Austerity, augmentation and anniversaries

By Richard Pickering, Head of Futures Strategy

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Austerity? The recent scrutiny of the cap on public sector pay increases creates renewed focus on the bifurcation of fortunes in the modern UK. Even within the Conservative front bench opinions are split, with Boris Johnson notably calling for a release of the cap. The public sector is to a degree insulated from the fortunes of the market, suffering less earnings reduction for instance during the financial crisis, but benefitting less from the subsequent recovery. However, a report published recently by the Office for Manpower Economics paints an alternative picture. Whilst acknowledging a real pay reduction of 5.8% between 2005-2015 across all occupations, the decline was found to be shallower (3.1%) in Pay Review Board occupations (45% of all public sector roles) than in comparable non-PRB occupations (6.1%). Meanwhile the latest ONS bulletin shows that local government employment is at its lowest since records began, whereas central government employment is at its highest.

Mobilising ‘We’re going to make some history together today’, announced Steve Jobs ten years ago last week, as he unveiled the first iPhone. How right he was. But this was never about a phone, or for that matter an iPod; the iPhone’s success is that it was the first device to truly popularise mobile internet. The ability to coincide location-based activities with internet access has changed how we live, from exploring our location using maps, searching for reviews of nearby restaurants, paying at tills using e-wallets and having the convenience of ubiquitous access to apps and browsers. For business, the ability to get location tagged data has also been a driving force for big data platforms. The next big leap for the iPhone, as signposted in the iOS 11 beta, will be augmented reality. For real estate this means augmented mock-ups of space, virtual measurement of buildings and a step toward truly digital meeting rooms.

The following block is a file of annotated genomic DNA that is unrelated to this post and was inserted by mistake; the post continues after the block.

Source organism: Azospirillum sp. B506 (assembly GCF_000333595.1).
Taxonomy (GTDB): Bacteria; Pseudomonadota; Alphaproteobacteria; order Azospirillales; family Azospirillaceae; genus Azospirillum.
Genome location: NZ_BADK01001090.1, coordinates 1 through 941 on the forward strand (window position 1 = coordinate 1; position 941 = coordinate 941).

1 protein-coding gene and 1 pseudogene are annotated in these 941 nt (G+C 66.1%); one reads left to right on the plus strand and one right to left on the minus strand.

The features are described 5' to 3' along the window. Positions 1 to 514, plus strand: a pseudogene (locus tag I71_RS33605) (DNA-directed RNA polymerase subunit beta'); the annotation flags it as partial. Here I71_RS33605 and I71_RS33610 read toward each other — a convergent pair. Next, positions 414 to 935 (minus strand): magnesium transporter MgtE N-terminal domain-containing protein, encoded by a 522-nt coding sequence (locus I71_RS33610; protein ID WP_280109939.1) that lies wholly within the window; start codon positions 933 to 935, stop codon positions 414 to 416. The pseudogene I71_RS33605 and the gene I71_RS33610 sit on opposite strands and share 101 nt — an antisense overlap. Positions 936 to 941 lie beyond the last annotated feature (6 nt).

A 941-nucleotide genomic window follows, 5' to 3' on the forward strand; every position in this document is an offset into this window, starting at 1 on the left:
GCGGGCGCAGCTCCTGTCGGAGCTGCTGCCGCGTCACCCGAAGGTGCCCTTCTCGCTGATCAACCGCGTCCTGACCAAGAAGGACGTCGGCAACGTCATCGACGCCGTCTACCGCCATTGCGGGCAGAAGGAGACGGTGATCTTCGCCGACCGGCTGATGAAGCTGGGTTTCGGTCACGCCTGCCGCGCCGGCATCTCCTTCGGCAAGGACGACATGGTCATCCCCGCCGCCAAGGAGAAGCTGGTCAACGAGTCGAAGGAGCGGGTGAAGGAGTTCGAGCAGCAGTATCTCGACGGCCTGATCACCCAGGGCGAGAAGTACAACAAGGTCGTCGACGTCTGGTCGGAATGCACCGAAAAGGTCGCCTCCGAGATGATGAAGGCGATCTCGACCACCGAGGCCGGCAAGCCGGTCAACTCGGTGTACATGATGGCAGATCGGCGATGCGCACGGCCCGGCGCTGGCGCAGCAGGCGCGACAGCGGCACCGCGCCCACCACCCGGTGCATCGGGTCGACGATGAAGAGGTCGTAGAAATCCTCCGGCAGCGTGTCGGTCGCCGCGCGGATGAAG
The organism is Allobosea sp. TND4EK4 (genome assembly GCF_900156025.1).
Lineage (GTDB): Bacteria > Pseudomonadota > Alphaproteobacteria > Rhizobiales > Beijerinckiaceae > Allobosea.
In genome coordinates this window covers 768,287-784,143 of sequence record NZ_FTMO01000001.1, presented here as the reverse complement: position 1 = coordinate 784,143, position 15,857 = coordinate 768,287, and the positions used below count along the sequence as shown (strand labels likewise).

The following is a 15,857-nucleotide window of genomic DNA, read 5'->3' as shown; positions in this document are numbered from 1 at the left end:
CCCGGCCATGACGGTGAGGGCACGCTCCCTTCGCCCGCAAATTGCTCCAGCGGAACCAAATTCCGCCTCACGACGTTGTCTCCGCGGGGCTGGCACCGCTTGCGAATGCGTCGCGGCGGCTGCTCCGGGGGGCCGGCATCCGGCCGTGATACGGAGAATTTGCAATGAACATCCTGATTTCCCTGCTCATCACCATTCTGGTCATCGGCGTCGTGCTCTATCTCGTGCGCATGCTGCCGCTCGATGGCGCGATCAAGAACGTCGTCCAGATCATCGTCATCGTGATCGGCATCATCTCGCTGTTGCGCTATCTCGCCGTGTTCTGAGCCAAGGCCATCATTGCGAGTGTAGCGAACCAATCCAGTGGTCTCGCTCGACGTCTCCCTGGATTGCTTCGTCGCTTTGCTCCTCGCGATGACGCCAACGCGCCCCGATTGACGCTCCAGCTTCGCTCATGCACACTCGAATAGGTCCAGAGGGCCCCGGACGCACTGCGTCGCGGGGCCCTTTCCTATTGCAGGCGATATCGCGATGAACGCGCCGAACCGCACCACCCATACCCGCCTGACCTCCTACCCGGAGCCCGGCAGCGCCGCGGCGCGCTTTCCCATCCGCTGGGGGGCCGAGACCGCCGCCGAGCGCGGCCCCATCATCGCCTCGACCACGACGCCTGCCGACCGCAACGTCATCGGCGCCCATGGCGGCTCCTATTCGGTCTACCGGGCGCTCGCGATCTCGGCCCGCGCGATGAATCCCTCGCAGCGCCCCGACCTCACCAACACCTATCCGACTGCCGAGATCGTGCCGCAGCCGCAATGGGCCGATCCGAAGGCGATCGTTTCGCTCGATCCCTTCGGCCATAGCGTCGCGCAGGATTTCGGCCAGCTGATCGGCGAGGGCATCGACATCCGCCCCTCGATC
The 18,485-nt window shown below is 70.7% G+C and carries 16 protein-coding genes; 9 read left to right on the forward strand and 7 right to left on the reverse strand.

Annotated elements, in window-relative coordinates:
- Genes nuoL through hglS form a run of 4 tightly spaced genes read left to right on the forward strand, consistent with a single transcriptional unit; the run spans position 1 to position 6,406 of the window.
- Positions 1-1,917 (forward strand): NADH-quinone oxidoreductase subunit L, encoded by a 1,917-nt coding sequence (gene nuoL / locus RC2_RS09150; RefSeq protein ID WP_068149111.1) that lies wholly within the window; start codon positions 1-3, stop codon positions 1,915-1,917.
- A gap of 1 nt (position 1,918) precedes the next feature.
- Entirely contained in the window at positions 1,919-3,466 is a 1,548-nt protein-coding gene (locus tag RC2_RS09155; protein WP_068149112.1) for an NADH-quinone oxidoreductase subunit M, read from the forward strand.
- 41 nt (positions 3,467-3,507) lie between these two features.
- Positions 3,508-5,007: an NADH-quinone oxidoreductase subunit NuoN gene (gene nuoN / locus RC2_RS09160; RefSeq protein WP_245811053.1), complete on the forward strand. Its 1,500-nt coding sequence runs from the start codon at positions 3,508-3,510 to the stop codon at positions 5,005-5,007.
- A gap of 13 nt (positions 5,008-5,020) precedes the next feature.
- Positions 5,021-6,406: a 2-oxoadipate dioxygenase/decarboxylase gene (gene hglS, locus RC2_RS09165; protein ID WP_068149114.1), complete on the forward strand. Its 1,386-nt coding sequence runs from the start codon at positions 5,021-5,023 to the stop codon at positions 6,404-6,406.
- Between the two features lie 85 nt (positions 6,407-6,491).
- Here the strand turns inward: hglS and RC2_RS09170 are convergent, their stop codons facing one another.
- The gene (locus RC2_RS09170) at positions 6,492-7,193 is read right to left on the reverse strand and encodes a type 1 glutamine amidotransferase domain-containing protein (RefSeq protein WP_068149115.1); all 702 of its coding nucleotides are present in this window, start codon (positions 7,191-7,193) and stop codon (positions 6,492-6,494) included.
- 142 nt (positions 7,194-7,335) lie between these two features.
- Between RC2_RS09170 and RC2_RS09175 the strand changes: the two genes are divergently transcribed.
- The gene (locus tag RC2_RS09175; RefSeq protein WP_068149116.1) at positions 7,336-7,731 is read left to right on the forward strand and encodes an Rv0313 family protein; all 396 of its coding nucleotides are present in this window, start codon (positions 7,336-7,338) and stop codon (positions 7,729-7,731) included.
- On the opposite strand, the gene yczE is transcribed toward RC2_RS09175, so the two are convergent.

Fag end Something else celebrating its 10-year anniversary this week is the smoking ban across the UK, since which time the number of smokers has fallen by 1.9m. Since the ban was implemented the number of pubs in the UK has fallen from 57,000 to 50,000, but the causes of this are obscure and among some customer segments (particularly families) there has in fact been an increase in pub goers. Earlier this year there were calls to extend the smoking ban to council tenants; an existing requirement under many private rental agreements. The number of tenants wanting the right to smoke in their own homes is greater than the proportion allowed to do so, and so perhaps herein lies an opportunity for private landlords. However, offset against a wider pool of tenants is the potential cleaning and decorating costs that aren’t always met from a deposit.

Drone nests The future of warehousing may look very different from the single storey structures popular today. Airborne drones take away the requirement for ground level docking, as can been seen in Amazon’s recent patent for a ‘multi-level fulfilment centre’ somewhat resembling a bee-hive. The previous inflexibility of this requirement has meant that warehouses have had low spatial density, and have tended to occupy low value land. The ability to build high rise warehouses, coupled with an acceleration of last mile logistics requirements may change this paradigm. That is of course if the warehouses of the future even need land. Another Amazon patent sees distribution depots operate out of Zeppelin devices flying at 45,000 feet. At this height, according to s.76 of the Civil Aviation Act, there is no right by a landowner to an action in trespass. Could this be a new category of real estate in the future?


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